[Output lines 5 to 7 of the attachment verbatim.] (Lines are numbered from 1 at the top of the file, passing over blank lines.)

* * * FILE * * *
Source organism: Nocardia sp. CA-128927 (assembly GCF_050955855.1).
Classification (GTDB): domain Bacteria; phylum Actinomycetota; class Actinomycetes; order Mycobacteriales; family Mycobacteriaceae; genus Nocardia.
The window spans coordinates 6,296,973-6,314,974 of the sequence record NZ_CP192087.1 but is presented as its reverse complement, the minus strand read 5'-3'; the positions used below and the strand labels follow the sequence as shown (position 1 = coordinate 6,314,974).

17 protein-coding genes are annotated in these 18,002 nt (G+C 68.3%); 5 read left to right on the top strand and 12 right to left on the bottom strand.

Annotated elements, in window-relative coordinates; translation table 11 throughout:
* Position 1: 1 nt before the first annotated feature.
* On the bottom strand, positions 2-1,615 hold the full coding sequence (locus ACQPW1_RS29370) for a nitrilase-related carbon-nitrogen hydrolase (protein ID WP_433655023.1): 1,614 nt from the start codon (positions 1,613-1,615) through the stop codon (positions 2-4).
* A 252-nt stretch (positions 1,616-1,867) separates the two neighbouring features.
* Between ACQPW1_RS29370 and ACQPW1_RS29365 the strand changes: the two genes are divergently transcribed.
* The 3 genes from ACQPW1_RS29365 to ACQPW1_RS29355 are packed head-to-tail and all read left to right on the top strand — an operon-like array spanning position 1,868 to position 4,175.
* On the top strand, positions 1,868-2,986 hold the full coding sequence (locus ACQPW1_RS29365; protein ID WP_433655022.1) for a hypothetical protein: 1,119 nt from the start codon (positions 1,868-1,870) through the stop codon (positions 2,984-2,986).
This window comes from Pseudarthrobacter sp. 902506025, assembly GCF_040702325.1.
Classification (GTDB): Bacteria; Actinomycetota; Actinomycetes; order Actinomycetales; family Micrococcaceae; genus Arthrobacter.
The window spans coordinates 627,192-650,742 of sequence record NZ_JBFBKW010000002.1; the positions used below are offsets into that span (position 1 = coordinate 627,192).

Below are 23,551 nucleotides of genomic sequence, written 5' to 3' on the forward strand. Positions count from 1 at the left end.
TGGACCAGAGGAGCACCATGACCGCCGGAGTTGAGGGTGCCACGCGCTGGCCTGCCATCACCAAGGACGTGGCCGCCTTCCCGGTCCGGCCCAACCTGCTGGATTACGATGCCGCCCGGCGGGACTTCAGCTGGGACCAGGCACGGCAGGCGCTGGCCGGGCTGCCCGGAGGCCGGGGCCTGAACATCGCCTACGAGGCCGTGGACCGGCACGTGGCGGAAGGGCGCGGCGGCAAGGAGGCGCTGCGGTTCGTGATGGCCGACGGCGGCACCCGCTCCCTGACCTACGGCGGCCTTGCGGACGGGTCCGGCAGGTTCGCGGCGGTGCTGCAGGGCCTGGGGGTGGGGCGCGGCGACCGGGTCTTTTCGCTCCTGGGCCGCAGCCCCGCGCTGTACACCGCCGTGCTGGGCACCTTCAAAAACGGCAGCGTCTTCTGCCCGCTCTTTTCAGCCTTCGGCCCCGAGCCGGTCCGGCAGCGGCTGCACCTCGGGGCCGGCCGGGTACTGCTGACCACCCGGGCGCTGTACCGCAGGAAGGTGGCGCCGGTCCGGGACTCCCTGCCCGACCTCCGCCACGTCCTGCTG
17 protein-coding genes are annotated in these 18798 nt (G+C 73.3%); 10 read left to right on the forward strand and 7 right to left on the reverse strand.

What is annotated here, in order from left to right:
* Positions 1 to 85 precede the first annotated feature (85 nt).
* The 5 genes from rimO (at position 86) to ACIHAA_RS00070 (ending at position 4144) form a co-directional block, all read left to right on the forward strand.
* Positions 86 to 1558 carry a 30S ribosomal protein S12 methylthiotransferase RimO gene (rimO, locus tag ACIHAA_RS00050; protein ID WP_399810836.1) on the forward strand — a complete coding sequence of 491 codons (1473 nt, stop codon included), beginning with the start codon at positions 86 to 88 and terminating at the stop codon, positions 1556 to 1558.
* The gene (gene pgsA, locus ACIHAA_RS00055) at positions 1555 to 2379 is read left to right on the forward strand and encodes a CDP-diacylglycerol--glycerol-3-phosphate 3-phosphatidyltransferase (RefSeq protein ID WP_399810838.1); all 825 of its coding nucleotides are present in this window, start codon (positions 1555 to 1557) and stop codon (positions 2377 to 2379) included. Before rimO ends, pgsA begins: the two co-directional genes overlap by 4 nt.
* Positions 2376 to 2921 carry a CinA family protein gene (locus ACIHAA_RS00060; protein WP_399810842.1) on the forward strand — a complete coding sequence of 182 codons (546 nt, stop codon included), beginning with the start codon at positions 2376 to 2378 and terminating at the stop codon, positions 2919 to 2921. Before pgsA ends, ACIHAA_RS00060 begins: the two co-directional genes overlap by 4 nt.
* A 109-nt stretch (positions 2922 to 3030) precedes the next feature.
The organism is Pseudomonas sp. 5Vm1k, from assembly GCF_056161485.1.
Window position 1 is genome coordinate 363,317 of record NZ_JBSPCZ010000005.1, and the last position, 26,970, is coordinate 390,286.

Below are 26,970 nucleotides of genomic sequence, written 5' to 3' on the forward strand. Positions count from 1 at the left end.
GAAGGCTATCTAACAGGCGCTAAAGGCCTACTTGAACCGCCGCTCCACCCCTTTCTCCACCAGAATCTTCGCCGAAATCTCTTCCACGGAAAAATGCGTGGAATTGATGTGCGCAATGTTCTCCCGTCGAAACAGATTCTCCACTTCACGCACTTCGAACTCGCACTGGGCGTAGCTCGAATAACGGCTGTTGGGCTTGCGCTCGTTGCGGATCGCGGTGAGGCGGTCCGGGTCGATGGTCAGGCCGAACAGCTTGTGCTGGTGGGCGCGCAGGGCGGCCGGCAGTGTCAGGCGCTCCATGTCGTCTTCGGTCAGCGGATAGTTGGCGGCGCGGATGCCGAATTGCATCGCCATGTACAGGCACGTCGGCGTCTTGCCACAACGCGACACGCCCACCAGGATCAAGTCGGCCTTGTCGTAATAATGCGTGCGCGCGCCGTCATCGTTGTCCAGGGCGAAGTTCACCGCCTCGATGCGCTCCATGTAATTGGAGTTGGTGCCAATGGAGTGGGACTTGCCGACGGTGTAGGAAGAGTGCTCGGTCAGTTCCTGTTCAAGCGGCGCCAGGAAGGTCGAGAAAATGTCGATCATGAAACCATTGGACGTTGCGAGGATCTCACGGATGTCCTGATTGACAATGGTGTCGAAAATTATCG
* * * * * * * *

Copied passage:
Annotated elements, in window-relative coordinates; translation table 11 throughout:
* Position 1: 1 nt before the first annotated feature.
* On the bottom strand, positions 2-1,615 hold the full coding sequence (locus ACQPW1_RS29370) for a nitrilase-related carbon-nitrogen hydrolase (protein ID WP_433655023.1): 1,614 nt from the start codon (positions 1,613-1,615) through the stop codon (positions 2-4).